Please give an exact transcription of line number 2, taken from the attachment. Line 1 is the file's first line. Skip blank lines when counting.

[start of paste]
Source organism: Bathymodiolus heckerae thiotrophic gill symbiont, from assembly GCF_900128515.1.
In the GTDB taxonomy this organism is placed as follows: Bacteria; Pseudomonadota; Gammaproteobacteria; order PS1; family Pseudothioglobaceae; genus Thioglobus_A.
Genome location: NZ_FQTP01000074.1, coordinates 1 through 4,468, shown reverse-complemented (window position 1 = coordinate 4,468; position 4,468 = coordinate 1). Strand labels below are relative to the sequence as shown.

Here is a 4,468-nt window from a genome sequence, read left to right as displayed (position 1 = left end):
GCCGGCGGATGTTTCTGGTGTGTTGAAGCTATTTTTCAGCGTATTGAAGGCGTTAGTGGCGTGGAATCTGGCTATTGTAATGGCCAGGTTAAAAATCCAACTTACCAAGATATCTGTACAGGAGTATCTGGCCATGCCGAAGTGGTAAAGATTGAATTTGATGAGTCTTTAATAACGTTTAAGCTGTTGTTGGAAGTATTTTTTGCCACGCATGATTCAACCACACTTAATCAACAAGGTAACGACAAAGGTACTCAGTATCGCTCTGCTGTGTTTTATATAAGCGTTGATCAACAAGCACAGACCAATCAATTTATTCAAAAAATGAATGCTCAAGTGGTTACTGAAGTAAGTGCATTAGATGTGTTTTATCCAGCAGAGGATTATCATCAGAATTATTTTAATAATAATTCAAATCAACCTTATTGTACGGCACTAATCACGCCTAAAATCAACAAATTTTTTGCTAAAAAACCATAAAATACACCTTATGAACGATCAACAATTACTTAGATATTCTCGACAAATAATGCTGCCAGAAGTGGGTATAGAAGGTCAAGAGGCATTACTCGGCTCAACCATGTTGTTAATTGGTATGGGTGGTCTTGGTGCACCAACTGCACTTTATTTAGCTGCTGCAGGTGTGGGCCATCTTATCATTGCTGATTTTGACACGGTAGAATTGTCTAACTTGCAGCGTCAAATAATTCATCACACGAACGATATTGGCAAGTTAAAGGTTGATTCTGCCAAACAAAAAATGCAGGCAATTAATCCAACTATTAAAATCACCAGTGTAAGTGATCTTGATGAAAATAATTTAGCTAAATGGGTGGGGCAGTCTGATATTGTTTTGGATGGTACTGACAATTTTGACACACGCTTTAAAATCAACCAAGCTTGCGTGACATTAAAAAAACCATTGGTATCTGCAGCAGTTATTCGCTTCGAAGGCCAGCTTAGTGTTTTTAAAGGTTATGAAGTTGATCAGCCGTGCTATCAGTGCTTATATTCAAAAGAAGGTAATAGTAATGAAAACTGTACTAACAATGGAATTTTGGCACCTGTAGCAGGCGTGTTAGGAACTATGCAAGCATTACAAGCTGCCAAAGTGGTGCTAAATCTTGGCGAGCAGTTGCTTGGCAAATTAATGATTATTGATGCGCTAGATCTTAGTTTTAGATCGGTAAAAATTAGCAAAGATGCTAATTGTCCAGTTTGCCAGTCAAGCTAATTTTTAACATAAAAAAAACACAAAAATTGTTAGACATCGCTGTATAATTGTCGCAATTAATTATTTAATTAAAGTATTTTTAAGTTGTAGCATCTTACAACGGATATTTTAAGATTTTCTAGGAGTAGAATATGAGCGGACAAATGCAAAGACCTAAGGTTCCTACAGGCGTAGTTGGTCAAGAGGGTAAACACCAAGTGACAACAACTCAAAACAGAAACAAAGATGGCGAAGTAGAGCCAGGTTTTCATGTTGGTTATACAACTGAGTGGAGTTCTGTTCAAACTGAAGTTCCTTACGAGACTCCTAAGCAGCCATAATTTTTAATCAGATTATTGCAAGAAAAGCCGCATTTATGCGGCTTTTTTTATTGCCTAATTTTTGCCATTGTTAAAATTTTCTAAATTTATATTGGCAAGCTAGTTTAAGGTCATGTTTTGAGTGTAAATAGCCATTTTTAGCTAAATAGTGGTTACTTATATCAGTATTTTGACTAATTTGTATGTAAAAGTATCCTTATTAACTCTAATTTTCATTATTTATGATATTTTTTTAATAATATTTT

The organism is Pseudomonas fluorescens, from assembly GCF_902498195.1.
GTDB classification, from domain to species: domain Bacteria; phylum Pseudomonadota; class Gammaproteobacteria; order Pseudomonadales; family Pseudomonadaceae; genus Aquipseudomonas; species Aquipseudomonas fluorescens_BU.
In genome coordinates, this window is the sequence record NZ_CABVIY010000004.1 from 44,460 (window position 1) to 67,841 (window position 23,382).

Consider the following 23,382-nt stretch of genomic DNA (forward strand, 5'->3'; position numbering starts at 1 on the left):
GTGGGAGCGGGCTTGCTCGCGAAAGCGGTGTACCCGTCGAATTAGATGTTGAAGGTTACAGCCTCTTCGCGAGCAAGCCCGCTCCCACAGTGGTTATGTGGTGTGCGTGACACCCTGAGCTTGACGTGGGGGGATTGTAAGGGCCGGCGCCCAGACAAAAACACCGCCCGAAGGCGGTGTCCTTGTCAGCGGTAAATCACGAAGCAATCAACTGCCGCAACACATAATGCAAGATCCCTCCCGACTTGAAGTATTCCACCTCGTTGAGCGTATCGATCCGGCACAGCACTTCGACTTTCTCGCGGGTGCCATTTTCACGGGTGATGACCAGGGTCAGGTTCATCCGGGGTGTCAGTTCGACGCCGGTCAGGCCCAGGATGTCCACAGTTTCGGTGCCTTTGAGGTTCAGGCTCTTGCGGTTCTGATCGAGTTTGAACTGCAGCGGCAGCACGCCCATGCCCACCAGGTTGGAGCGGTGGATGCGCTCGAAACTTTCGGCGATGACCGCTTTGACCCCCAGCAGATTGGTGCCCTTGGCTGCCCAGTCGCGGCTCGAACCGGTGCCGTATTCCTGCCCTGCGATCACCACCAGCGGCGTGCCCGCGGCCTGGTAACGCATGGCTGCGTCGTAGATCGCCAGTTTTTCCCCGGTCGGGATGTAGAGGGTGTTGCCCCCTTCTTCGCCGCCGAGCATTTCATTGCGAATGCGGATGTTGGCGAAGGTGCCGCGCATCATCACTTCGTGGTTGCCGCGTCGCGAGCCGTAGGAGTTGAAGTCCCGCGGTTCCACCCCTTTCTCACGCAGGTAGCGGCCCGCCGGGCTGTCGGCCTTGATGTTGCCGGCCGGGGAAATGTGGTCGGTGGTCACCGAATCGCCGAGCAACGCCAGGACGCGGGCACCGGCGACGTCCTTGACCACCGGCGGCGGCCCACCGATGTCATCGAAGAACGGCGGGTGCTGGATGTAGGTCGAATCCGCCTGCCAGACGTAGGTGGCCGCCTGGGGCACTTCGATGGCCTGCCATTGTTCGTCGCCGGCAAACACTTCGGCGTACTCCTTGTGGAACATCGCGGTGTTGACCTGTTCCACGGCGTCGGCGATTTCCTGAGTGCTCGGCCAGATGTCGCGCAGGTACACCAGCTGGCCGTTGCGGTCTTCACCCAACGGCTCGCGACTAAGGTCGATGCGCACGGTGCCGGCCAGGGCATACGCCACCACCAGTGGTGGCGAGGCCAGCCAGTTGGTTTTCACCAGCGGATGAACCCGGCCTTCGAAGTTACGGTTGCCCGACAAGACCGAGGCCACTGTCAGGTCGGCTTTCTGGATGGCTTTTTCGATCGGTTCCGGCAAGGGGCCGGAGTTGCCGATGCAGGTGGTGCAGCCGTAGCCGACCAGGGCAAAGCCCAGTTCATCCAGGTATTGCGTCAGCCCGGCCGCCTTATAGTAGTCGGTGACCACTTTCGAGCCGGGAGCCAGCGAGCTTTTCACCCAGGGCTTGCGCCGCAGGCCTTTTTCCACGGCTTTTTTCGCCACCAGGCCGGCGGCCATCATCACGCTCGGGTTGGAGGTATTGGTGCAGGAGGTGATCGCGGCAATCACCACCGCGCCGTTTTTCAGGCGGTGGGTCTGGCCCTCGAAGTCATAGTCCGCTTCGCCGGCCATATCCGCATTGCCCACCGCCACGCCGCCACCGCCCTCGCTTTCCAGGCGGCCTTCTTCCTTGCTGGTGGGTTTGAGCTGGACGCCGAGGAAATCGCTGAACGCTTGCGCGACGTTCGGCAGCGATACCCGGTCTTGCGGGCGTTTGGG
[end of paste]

In the GTDB taxonomy this organism is placed as follows: Bacteria; Pseudomonadota; Gammaproteobacteria; order PS1; family Pseudothioglobaceae; genus Thioglobus_A.